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What’s Great About A Rural Or Remote Placement?

Discussion in 'AMC' started by Lets Enjoy Medicine, Jun 20, 2021.

  1. Lets Enjoy Medicine

    Lets Enjoy Medicine Well-Known Member

    Jun 11, 2021
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    There are many advantages to participating in a rural or remote elective placement that may not be available in metropolitan placements.

    Rural and regional Queensland offers a relaxed lifestyle, and the opportunity to live in a unique, natural environment. The local communities are supportive and there are many other benefits to going ‘rural’. These include developing ties with a close-knit community, an active outdoor lifestyle, no more commute, and cheaper cost of living, to name a few.

    However, there are also many professional benefits. Most of the supervisors and medical educators at GPTQ have experienced rural medicine, at the very least during training, with many enjoying permanent rural positions and the lifestyle that goes with it.

    What do our GPs say?

    Our GPs have the same message for students: training in a rural area allows for greater variety of work, increased autonomy and responsibility, greater diversity in patient mix, greater opportunity to specialise or work in Indigenous health, access to support networks and professional development, and financial benefits that include a rural and remote allowance and the HECS Reimbursement Scheme for rural service.

    1. Gain broader experience

    Dr Cathy Lee, a Brisbane-based GP and GPTQ Medical Educator encourages students to train in the country or in regional hospitals, to gain a broader experience. “Training in a regional hospital definitely had advantages for a career in general practice,” says Cathy. “I was able to do fantastic terms like sexual health and drug and alcohol medicine, and I held junior registrar positions in medicine, psychiatry and emergency. This often involved working independently and taking on extra responsibilities, while still having supervision available.”

    2. Experience more autonomy

    Dr Matthew French, Beaudesert-based GP and GPTQ Medical Educator says: “I was a rural generalist trainee with the rural generalist program from the end of medical school. I was always interested in going back and doing rural generalist medicine within a community-based practice and at the hospital.”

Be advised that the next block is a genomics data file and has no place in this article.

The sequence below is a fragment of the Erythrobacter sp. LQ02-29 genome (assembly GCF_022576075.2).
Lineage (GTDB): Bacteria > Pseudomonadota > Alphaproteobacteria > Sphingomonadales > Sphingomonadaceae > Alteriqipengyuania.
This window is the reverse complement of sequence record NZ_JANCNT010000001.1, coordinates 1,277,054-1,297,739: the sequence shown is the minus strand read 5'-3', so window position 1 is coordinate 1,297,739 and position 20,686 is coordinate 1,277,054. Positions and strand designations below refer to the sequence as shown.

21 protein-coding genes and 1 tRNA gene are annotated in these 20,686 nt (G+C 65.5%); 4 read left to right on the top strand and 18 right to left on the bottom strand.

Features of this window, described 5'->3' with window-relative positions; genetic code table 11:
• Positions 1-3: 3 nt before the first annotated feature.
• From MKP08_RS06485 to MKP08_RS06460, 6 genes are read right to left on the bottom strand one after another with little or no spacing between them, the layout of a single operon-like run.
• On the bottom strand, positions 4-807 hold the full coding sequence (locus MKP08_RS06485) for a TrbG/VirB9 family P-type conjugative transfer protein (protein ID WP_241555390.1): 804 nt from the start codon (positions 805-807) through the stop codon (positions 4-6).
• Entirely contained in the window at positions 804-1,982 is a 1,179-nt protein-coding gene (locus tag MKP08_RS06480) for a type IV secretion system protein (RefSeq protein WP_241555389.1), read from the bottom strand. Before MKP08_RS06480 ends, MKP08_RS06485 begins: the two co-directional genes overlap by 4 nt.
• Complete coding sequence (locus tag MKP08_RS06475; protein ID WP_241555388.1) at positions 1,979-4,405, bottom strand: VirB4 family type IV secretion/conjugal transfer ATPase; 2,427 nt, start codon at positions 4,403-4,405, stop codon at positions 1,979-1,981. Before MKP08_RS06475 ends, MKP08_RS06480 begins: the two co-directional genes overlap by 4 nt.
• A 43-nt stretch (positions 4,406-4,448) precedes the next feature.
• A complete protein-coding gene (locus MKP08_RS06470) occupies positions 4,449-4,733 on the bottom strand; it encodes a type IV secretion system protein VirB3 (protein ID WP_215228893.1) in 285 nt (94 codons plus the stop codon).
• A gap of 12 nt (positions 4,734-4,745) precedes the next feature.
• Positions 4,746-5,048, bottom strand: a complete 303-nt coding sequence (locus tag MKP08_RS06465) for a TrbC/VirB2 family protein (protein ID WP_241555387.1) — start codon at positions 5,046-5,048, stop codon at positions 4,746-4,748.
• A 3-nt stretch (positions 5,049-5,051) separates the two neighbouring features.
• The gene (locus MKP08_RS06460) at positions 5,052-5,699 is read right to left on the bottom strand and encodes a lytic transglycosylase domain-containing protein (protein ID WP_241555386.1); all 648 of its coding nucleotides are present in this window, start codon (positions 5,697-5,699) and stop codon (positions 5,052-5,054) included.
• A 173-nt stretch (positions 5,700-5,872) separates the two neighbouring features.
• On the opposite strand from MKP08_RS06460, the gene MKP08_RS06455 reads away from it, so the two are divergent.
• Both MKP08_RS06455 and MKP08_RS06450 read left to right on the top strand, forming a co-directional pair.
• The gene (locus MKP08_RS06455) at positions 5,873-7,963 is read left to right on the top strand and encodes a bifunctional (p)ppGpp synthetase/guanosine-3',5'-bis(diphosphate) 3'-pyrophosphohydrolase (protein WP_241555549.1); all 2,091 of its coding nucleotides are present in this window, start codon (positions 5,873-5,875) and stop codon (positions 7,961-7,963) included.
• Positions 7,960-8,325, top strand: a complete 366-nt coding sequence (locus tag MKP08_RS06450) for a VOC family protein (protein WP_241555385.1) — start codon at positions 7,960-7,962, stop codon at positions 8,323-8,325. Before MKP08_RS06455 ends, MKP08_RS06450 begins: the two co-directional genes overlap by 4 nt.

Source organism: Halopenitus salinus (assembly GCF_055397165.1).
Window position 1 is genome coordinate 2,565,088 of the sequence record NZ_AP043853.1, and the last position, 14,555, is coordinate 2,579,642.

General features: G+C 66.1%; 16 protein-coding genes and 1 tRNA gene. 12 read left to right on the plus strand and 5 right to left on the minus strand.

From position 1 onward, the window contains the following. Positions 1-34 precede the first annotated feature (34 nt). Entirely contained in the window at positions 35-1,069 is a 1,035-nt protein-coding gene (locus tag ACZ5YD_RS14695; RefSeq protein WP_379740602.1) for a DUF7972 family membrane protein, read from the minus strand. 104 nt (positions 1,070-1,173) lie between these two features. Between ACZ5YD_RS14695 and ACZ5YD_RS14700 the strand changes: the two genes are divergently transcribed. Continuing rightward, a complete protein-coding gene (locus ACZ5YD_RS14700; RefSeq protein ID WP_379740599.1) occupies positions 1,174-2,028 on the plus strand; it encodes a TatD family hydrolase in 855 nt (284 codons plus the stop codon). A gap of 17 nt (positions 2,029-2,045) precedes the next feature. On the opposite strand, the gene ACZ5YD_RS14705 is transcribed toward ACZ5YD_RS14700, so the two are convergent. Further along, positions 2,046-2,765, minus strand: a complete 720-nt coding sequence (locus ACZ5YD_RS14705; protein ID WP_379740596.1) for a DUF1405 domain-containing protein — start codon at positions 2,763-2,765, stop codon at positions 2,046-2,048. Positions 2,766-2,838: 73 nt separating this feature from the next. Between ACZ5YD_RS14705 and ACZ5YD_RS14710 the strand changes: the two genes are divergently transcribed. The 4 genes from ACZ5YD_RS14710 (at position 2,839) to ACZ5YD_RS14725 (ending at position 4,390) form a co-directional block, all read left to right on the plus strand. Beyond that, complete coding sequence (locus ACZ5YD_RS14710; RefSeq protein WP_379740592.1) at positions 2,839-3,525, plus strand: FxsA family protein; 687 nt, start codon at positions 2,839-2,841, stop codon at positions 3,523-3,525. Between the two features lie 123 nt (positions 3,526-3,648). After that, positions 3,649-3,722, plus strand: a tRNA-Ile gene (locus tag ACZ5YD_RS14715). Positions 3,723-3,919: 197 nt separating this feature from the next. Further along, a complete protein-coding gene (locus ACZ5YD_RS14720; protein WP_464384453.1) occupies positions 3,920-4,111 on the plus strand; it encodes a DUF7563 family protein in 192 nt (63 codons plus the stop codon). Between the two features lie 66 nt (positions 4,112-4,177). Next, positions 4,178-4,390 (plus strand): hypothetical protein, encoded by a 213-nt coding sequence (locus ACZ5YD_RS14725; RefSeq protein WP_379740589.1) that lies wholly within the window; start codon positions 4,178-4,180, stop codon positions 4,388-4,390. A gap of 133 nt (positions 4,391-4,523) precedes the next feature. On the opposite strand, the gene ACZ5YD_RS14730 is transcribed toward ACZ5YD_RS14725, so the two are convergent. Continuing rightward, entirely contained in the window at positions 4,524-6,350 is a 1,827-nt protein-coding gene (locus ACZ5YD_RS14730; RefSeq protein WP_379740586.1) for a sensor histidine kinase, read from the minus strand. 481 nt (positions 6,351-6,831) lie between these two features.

For the last four years, Matthew has been located at Beaudesert, practising primarily in Beaudesert Hospital, including community-based medicine, hospital-based emergency and anaesthetics, and ward rounds, as well as teaching medical students in Toowoomba. He says when it comes to rural practice, there are no limits.

    3. Pursue a specialty

    Dr Mike Hurley is a GPTQ Medical Educator and GP. Mike’s decision to become a rural GP was cemented by his experience of rural rotations in Stanthorpe, Queensland, and Gove, in the Northern Territory. “I applied for the rural pathway after this experience,” he says. Mike also enjoyed his anaesthetic term so much that he decided to combine it together into one career as a rural generalist. “I did my internship at Logan and my anaesthetic year at Caboolture,” he says. Mike now works as a hospital-based general practitioner in Beaudesert, specialising in anaesthetics and emergency general practice.

    4. Discover greater diversity

    Working within Aboriginal and Torres Strait Islander communities is a unique Australian experience, unmatched overseas. Dr Danielle Arabena is GPTQ’s Indigenous Health Educator and part of an Indigenous health team that liaises and makes connections with Aboriginal Medical Services. “I tutor and mentor Indigenous registrars that are going through GPTQ. I facilitate national workshops for our Indigenous registrars through RACGP. I provide support for registrars who are interested in Indigenous health training, and for my Indigenous registrars as well.”

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